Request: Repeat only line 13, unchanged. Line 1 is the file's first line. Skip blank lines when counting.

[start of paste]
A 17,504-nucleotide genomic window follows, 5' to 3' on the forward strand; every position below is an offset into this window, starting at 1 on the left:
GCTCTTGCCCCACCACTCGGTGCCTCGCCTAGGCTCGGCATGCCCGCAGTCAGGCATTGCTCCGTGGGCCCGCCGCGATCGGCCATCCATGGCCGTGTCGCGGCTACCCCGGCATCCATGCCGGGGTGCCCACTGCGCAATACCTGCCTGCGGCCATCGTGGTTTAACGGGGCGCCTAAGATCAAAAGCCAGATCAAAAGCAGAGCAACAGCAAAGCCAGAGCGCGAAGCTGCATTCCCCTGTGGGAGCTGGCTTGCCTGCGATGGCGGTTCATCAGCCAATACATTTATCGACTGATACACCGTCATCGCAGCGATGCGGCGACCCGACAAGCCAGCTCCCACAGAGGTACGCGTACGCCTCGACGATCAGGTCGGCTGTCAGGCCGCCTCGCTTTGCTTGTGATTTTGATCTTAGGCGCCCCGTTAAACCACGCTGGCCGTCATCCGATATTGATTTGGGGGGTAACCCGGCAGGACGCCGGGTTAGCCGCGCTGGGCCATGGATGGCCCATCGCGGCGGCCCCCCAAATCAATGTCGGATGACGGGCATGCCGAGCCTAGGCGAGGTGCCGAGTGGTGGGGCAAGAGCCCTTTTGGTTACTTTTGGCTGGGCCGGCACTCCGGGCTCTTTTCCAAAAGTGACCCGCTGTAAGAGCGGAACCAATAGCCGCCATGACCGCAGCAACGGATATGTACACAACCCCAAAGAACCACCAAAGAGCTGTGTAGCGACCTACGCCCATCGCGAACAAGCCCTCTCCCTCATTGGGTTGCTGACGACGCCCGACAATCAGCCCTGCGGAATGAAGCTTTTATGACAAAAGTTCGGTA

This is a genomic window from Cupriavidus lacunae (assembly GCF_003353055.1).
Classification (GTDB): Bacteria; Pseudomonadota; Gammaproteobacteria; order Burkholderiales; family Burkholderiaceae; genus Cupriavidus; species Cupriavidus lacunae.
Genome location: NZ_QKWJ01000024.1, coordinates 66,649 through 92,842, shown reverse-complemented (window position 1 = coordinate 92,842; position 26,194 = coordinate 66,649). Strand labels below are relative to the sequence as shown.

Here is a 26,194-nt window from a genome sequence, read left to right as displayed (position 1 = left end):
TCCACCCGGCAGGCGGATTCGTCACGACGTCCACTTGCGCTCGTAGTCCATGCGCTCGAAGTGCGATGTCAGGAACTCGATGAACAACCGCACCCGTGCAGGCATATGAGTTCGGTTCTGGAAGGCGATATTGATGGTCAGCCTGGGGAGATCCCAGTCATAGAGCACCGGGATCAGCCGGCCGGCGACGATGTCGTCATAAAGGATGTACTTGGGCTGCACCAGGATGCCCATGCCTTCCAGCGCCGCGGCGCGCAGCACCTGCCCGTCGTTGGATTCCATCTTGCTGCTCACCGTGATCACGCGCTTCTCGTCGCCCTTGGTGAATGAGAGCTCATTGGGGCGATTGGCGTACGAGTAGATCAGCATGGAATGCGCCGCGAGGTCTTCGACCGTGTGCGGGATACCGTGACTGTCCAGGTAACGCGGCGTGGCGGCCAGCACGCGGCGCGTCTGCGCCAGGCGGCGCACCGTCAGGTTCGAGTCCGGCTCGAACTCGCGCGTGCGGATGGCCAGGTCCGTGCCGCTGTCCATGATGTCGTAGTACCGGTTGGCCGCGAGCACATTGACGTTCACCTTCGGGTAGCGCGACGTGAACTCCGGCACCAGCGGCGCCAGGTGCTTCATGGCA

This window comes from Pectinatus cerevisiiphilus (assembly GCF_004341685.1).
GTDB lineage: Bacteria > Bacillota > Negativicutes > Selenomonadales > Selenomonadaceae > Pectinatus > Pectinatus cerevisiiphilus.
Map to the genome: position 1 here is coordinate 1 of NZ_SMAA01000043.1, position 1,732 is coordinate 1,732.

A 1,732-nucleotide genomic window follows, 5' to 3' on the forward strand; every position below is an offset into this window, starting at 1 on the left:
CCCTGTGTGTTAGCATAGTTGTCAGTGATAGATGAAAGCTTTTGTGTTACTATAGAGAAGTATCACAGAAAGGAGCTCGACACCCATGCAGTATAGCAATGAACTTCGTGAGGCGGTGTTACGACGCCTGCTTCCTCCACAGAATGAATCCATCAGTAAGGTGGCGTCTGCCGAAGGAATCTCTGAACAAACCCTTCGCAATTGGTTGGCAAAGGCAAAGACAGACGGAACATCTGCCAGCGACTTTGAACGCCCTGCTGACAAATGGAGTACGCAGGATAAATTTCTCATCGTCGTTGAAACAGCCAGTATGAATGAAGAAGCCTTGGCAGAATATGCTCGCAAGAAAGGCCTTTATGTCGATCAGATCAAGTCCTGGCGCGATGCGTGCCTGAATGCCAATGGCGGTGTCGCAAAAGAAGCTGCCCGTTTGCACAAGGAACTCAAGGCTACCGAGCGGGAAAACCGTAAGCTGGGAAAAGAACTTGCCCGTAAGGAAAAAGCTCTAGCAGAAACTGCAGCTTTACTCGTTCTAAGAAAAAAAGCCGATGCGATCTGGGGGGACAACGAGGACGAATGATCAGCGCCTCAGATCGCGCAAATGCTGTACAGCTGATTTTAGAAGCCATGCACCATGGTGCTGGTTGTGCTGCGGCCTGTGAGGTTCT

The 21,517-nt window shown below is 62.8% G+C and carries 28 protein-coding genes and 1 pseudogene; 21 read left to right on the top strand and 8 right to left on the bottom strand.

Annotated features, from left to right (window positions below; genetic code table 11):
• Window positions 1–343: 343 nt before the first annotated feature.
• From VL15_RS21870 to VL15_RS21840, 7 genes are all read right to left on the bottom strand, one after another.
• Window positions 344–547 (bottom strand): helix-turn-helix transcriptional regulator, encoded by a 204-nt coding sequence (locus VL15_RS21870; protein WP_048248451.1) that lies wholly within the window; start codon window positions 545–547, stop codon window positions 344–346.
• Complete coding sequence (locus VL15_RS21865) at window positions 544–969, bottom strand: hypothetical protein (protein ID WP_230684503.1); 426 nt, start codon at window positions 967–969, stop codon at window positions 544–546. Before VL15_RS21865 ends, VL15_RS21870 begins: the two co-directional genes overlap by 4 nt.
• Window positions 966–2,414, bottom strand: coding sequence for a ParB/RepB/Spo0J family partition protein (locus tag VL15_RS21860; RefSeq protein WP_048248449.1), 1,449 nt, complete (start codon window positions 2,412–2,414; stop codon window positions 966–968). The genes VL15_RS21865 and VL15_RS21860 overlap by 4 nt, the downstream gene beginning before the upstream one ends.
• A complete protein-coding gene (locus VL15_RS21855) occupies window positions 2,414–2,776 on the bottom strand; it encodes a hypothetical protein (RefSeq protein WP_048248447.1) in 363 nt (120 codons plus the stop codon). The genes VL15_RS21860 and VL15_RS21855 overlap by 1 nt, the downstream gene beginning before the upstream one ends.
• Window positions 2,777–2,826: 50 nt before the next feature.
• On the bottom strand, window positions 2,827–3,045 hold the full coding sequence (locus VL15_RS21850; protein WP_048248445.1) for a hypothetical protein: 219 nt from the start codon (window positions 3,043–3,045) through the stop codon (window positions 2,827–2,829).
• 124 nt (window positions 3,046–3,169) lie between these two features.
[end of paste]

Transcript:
The 21,517-nt window shown below is 62.8% G+C and carries 28 protein-coding genes and 1 pseudogene; 21 read left to right on the top strand and 8 right to left on the bottom strand.